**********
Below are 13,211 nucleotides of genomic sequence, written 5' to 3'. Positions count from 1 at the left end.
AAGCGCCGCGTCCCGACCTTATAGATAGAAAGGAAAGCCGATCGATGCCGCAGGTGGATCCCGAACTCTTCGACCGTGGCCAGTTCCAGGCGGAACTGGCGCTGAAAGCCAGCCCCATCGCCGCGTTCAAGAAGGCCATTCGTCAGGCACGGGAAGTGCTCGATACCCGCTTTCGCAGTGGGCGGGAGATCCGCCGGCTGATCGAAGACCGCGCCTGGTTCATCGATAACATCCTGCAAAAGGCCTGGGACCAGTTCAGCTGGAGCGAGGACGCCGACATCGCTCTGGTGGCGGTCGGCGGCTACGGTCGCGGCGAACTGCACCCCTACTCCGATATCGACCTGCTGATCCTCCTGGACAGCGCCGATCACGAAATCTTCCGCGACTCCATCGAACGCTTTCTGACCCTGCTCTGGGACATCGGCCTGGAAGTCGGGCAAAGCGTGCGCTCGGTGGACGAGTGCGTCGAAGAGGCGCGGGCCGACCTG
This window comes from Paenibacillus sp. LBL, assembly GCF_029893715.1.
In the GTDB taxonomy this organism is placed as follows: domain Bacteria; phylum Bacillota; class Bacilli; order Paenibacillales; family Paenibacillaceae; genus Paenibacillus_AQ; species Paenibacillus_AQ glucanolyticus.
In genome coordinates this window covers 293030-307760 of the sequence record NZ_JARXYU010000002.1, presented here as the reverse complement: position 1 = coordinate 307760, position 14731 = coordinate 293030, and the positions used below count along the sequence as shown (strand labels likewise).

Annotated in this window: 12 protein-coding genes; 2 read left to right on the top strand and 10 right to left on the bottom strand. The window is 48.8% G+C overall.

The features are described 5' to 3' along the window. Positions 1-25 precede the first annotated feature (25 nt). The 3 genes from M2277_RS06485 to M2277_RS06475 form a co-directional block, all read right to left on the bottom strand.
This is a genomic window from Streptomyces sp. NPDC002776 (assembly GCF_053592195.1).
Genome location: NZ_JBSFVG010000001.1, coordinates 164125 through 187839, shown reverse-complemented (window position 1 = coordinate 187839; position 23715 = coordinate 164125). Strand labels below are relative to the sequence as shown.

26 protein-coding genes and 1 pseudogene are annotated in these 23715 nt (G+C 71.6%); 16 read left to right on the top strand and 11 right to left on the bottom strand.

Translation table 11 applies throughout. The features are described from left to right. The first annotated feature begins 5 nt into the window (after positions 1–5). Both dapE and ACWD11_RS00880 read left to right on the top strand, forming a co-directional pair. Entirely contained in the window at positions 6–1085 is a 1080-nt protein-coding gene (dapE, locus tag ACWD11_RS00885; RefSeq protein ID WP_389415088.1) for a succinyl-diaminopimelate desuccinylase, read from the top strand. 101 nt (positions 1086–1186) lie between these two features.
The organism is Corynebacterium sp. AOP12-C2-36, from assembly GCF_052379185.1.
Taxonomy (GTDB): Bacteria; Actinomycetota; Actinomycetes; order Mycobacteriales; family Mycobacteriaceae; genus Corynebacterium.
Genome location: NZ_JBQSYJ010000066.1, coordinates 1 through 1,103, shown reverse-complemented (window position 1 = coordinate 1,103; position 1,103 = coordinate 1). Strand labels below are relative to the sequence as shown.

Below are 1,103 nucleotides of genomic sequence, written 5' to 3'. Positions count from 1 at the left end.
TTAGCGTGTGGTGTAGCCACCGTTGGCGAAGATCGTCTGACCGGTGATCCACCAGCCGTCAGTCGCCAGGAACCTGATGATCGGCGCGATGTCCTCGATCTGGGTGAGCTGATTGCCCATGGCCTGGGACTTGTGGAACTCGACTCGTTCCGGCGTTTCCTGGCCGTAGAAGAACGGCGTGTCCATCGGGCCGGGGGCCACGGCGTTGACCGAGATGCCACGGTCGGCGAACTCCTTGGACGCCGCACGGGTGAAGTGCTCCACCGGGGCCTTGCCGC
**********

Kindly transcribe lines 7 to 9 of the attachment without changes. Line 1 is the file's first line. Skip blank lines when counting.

The features are described 5' to 3' along the window. Positions 1-25 precede the first annotated feature (25 nt). The 3 genes from M2277_RS06485 to M2277_RS06475 form a co-directional block, all read right to left on the bottom strand.
This is a genomic window from Streptomyces sp. NPDC002776 (assembly GCF_053592195.1).
Genome location: NZ_JBSFVG010000001.1, coordinates 164125 through 187839, shown reverse-complemented (window position 1 = coordinate 187839; position 23715 = coordinate 164125). Strand labels below are relative to the sequence as shown.